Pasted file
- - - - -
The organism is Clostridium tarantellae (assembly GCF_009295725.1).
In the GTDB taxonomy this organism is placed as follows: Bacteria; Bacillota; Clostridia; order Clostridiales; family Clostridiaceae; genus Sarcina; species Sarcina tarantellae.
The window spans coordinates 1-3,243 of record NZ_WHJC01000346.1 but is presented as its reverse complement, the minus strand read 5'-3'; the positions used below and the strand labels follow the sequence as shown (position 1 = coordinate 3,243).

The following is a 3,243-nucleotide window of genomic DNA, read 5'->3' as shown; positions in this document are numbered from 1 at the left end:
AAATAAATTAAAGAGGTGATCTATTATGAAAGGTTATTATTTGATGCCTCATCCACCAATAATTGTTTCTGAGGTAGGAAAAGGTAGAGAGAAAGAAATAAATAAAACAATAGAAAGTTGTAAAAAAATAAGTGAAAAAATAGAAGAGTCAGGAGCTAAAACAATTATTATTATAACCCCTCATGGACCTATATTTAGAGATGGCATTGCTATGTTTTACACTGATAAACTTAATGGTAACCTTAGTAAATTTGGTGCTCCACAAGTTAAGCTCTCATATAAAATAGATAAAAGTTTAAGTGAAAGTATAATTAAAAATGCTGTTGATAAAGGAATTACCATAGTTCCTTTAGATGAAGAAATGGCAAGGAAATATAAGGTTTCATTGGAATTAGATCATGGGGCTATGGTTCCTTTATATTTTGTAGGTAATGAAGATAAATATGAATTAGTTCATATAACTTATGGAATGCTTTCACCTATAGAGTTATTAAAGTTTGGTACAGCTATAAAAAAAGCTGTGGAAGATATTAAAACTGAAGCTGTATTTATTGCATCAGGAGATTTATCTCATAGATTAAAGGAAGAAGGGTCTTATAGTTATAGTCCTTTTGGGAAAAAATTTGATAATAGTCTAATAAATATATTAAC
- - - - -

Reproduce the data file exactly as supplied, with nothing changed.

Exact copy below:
The organism is Clostridium tarantellae (assembly GCF_009295725.1).
In the GTDB taxonomy this organism is placed as follows: Bacteria; Bacillota; Clostridia; order Clostridiales; family Clostridiaceae; genus Sarcina; species Sarcina tarantellae.
The window spans coordinates 1-3,243 of record NZ_WHJC01000346.1 but is presented as its reverse complement, the minus strand read 5'-3'; the positions used below and the strand labels follow the sequence as shown (position 1 = coordinate 3,243).

The following is a 3,243-nucleotide window of genomic DNA, read 5'->3' as shown; positions in this document are numbered from 1 at the left end:
AAATAAATTAAAGAGGTGATCTATTATGAAAGGTTATTATTTGATGCCTCATCCACCAATAATTGTTTCTGAGGTAGGAAAAGGTAGAGAGAAAGAAATAAATAAAACAATAGAAAGTTGTAAAAAAATAAGTGAAAAAATAGAAGAGTCAGGAGCTAAAACAATTATTATTATAACCCCTCATGGACCTATATTTAGAGATGGCATTGCTATGTTTTACACTGATAAACTTAATGGTAACCTTAGTAAATTTGGTGCTCCACAAGTTAAGCTCTCATATAAAATAGATAAAAGTTTAAGTGAAAGTATAATTAAAAATGCTGTTGATAAAGGAATTACCATAGTTCCTTTAGATGAAGAAATGGCAAGGAAATATAAGGTTTCATTGGAATTAGATCATGGGGCTATGGTTCCTTTATATTTTGTAGGTAATGAAGATAAATATGAATTAGTTCATATAACTTATGGAATGCTTTCACCTATAGAGTTATTAAAGTTTGGTACAGCTATAAAAAAAGCTGTGGAAGATATTAAAACTGAAGCTGTATTTATTGCATCAGGAGATTTATCTCATAGATTAAAGGAAGAAGGGTCTTATAGTTATAGTCCTTTTGGGAAAAAATTTGATAATAGTCTAATAAATATATTAAC